Moreover, attempting to compress the radical changes necessary for building a genuine democracy into a short five-year time frame would be a risky experiment. Premature elections would favor Islamic radical parties whose concept of democracy is "one man, one vote, one time." In 1992, an overly ambitious scheme to inject democracy into Algeria's one-party political system led to the electoral victory of the Islamic Salvation Front, plunging Algeria into a bloody civil war that has claimed more than 100,000 lives. A premature rush to democracy in Iraq could lead to a similar disaster.
The Bush Administration should set modest goals and have realistic expectations about the limits of its ability to transform Iraq. It should remember that the original purpose of the war was to disarm Iraq and protect Americans, not to implant democracy. Ultimately, only Iraqi civilians can build democracy. Tasking U.S. troops with democracy-building risks bogging them down in a social engineering project that could backfire disastrously, just as mission creep led to debacles in Lebanon in 1983 and Somalia in 1993. The Bush Administration must avoid overreaching in Iraq and embarking on a neo-Wilsonian crusade to make the world safe for democracy.
Washington should refrain from raising Iraqi expectations about a quick transition to democracy too high. Democracy should be phased in incrementally: first local and municipal elections, then provincial elections, and finally national elections. In the meantime, the United States should gradually transfer power to an inclusive, broad-based Iraqi interim administration that will prepare the ground for future national elections. The democratic, pro-Western Iraqi National Congress should play an important role in such an administration.
Transforming Iraq into a genuine democracy is a long-term undertaking that can be completed only after American troops are long gone. Over the next two to five years, the Bush Administration should focus on attainable goals that help create the conditions necessary for a successful democratic transition: restoring law and order, rebuilding Iraq's infrastructure, reviving the Iraqi economy, and reforming civil society. Retired U.S. Army Lt. General Jay Garner, the chief civil administrator for Iraq, has made a start, but nudging Iraqis toward democracy will be like herding cats.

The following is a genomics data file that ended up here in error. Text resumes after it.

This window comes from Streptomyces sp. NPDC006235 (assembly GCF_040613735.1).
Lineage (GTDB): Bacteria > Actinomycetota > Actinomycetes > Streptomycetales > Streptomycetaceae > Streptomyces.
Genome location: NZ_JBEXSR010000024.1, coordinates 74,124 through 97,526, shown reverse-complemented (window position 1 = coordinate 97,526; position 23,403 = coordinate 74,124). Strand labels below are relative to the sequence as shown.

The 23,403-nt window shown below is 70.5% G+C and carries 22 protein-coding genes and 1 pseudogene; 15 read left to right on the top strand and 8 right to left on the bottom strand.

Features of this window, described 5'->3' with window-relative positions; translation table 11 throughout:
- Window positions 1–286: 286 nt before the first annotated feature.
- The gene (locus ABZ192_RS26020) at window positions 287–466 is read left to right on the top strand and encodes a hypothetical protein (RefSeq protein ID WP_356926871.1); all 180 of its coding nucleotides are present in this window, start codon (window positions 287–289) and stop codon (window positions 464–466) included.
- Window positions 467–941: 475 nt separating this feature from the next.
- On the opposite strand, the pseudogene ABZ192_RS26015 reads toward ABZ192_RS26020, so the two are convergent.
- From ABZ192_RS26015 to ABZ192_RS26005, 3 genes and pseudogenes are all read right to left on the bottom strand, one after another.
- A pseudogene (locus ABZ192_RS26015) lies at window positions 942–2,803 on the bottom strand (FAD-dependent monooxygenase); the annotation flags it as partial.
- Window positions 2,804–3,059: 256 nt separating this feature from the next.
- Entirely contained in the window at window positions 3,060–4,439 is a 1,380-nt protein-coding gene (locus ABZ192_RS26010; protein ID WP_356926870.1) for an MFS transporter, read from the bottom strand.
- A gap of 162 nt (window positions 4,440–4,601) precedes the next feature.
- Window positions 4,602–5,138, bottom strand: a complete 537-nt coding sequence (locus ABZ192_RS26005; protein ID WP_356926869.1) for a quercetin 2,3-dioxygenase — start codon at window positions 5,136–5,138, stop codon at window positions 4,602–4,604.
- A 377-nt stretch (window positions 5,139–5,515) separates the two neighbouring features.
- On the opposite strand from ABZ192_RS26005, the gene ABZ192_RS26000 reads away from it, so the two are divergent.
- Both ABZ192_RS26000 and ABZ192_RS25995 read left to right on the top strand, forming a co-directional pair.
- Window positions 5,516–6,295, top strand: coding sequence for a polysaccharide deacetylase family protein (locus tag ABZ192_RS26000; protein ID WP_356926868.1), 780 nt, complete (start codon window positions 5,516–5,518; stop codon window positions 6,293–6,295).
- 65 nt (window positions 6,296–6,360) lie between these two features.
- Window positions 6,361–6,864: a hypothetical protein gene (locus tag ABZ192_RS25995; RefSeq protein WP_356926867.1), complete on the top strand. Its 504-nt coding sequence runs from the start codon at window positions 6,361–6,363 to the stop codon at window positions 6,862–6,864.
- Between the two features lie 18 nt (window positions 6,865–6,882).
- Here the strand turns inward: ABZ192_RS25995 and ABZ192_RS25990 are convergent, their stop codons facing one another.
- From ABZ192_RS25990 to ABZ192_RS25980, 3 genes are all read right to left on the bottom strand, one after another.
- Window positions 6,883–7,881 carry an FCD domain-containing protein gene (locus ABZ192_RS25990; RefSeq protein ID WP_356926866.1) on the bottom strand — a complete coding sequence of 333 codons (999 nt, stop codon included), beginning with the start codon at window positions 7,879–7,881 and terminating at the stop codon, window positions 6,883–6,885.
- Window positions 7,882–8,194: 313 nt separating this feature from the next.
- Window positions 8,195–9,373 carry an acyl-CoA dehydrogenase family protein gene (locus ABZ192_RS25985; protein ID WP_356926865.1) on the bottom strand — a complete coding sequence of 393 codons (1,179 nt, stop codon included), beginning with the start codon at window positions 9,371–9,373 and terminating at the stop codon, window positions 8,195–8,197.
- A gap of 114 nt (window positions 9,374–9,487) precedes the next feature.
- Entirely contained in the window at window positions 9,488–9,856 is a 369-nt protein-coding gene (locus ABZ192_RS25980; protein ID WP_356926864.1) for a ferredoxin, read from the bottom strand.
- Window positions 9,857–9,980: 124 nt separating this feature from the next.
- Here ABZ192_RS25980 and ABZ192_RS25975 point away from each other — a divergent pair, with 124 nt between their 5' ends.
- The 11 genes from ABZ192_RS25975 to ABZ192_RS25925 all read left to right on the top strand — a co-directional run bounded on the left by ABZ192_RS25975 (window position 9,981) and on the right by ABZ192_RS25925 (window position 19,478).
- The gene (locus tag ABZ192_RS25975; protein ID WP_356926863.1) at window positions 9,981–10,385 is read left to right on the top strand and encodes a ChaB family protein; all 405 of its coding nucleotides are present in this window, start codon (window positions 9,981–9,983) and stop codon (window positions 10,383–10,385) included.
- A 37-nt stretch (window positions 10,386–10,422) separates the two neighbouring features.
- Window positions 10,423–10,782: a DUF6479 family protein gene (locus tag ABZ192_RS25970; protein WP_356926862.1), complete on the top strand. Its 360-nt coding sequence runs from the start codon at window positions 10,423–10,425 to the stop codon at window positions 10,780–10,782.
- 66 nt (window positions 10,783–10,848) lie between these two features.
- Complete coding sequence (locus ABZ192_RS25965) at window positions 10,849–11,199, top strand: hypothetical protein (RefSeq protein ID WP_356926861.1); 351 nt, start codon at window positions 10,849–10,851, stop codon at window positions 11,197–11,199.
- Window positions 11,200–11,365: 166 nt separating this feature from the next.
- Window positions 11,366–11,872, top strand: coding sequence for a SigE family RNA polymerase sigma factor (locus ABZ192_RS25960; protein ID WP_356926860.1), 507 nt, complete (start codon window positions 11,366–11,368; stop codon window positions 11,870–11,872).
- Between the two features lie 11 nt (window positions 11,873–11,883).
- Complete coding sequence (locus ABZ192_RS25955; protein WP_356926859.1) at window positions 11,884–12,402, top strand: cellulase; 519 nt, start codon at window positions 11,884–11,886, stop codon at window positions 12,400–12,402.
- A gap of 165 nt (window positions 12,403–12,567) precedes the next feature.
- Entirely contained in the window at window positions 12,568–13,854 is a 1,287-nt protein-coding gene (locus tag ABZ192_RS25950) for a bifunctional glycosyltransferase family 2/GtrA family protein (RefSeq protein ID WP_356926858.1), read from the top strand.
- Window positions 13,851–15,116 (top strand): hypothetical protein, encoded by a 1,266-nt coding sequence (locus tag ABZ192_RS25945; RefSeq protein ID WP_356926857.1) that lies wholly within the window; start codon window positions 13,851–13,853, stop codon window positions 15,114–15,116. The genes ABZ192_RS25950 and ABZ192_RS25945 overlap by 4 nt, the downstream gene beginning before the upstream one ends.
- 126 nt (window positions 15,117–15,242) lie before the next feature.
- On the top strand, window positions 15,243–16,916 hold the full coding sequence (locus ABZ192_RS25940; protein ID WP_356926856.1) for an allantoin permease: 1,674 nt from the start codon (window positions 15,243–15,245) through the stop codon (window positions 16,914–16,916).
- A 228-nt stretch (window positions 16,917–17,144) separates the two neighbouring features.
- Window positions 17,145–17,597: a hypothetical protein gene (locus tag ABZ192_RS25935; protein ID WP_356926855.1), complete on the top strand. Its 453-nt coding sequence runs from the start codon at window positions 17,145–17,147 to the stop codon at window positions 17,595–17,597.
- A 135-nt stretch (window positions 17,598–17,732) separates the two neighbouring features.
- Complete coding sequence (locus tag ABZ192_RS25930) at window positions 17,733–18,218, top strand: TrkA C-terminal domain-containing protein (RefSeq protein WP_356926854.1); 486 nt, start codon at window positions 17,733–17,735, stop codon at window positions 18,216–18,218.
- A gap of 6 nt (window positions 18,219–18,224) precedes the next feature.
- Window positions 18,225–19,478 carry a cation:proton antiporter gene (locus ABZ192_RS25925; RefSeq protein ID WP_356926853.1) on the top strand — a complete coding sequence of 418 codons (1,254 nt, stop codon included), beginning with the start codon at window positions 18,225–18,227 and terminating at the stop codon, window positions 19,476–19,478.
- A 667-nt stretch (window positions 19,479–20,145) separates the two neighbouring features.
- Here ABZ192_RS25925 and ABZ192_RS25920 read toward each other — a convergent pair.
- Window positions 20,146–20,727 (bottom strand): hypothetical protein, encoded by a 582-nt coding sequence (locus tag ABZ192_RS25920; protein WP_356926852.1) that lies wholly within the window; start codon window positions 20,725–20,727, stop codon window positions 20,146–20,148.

The United States must also block any attempts at meddling by Iraq's anti-Western neighbors, Syria and Iran. Both countries teamed up in the early 1980s to block Western peacekeeping and nation-building efforts in Lebanon by supporting the Hezballah terrorist group, a Lebanese surrogate. Both countries reportedly are now working with Iraqi clients to oppose U.S. efforts to reform Iraq. The Bush Administration should follow up its public warnings to Damascus and Tehran to stop meddling in Iraq with private warnings about the possible diplomatic, economic, and military consequences of such behavior.
By focusing on these short-term objectives, the United States can help put the Iraqis on the path to democracy. But Washington cannot compel Iraqis to reach that destination. It can only patiently assist the Iraqis to find their own way.
James A. Phillips is Research Fellow in Middle Eastern Affairs in the Kathryn and Shelby Cullom Davis Institute for International Studies at The Heritage Foundation.